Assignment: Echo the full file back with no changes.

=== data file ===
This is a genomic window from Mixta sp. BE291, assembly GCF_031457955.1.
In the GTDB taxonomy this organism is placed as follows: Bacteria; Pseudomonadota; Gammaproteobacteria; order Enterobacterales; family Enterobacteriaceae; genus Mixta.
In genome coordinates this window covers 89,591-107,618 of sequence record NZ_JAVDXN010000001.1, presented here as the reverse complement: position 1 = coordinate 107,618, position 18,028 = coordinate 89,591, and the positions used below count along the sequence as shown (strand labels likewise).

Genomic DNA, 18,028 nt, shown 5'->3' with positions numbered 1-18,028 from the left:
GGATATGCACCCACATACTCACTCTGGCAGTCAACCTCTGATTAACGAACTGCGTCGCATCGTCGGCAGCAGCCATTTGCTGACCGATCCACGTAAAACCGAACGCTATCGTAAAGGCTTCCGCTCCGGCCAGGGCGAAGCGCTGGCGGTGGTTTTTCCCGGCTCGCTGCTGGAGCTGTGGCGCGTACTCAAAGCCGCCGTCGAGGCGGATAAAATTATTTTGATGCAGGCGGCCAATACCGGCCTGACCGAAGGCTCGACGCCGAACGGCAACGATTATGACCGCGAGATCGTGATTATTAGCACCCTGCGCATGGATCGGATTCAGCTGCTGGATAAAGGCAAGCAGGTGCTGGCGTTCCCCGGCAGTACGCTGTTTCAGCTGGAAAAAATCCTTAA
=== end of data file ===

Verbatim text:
This is a genomic window from Mixta sp. BE291, assembly GCF_031457955.1.
In the GTDB taxonomy this organism is placed as follows: Bacteria; Pseudomonadota; Gammaproteobacteria; order Enterobacterales; family Enterobacteriaceae; genus Mixta.
In genome coordinates this window covers 89,591-107,618 of sequence record NZ_JAVDXN010000001.1, presented here as the reverse complement: position 1 = coordinate 107,618, position 18,028 = coordinate 89,591, and the positions used below count along the sequence as shown (strand labels likewise).

Genomic DNA, 18,028 nt, shown 5'->3' with positions numbered 1-18,028 from the left:
GGATATGCACCCACATACTCACTCTGGCAGTCAACCTCTGATTAACGAACTGCGTCGCATCGTCGGCAGCAGCCATTTGCTGACCGATCCACGTAAAACCGAACGCTATCGTAAAGGCTTCCGCTCCGGCCAGGGCGAAGCGCTGGCGGTGGTTTTTCCCGGCTCGCTGCTGGAGCTGTGGCGCGTACTCAAAGCCGCCGTCGAGGCGGATAAAATTATTTTGATGCAGGCGGCCAATACCGGCCTGACCGAAGGCTCGACGCCGAACGGCAACGATTATGACCGCGAGATCGTGATTATTAGCACCCTGCGCATGGATCGGATTCAGCTGCTGGATAAAGGCAAGCAGGTGCTGGCGTTCCCCGGCAGTACGCTGTTTCAGCTGGAAAAAATCCTTAA